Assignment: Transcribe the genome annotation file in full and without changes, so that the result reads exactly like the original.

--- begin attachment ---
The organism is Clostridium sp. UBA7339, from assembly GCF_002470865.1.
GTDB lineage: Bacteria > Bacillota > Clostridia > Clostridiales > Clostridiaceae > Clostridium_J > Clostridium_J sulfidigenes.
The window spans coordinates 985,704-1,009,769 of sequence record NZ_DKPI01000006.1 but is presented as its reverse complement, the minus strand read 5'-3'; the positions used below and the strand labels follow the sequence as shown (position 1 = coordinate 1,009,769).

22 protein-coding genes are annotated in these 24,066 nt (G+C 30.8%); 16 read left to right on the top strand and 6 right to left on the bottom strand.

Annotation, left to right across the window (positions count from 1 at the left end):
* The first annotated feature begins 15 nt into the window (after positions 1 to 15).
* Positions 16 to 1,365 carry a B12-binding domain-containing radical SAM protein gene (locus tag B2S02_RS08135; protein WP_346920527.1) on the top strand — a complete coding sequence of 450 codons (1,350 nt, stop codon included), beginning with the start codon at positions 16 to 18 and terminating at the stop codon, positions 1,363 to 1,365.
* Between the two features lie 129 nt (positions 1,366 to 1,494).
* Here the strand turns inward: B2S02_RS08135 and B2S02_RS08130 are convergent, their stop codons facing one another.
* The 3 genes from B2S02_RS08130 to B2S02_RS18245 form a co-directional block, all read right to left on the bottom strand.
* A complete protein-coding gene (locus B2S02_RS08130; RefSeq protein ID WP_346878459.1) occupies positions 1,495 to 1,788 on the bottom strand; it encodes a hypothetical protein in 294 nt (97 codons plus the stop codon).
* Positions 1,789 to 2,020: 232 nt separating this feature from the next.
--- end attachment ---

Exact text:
The organism is Clostridium sp. UBA7339, from assembly GCF_002470865.1.
GTDB lineage: Bacteria > Bacillota > Clostridia > Clostridiales > Clostridiaceae > Clostridium_J > Clostridium_J sulfidigenes.
The window spans coordinates 985,704-1,009,769 of sequence record NZ_DKPI01000006.1 but is presented as its reverse complement, the minus strand read 5'-3'; the positions used below and the strand labels follow the sequence as shown (position 1 = coordinate 1,009,769).

22 protein-coding genes are annotated in these 24,066 nt (G+C 30.8%); 16 read left to right on the top strand and 6 right to left on the bottom strand.

Annotation, left to right across the window (positions count from 1 at the left end):
* The first annotated feature begins 15 nt into the window (after positions 1 to 15).
* Positions 16 to 1,365 carry a B12-binding domain-containing radical SAM protein gene (locus tag B2S02_RS08135; protein WP_346920527.1) on the top strand — a complete coding sequence of 450 codons (1,350 nt, stop codon included), beginning with the start codon at positions 16 to 18 and terminating at the stop codon, positions 1,363 to 1,365.
* Between the two features lie 129 nt (positions 1,366 to 1,494).
* Here the strand turns inward: B2S02_RS08135 and B2S02_RS08130 are convergent, their stop codons facing one another.
* The 3 genes from B2S02_RS08130 to B2S02_RS18245 form a co-directional block, all read right to left on the bottom strand.
* A complete protein-coding gene (locus B2S02_RS08130; RefSeq protein ID WP_346878459.1) occupies positions 1,495 to 1,788 on the bottom strand; it encodes a hypothetical protein in 294 nt (97 codons plus the stop codon).
* Positions 1,789 to 2,020: 232 nt separating this feature from the next.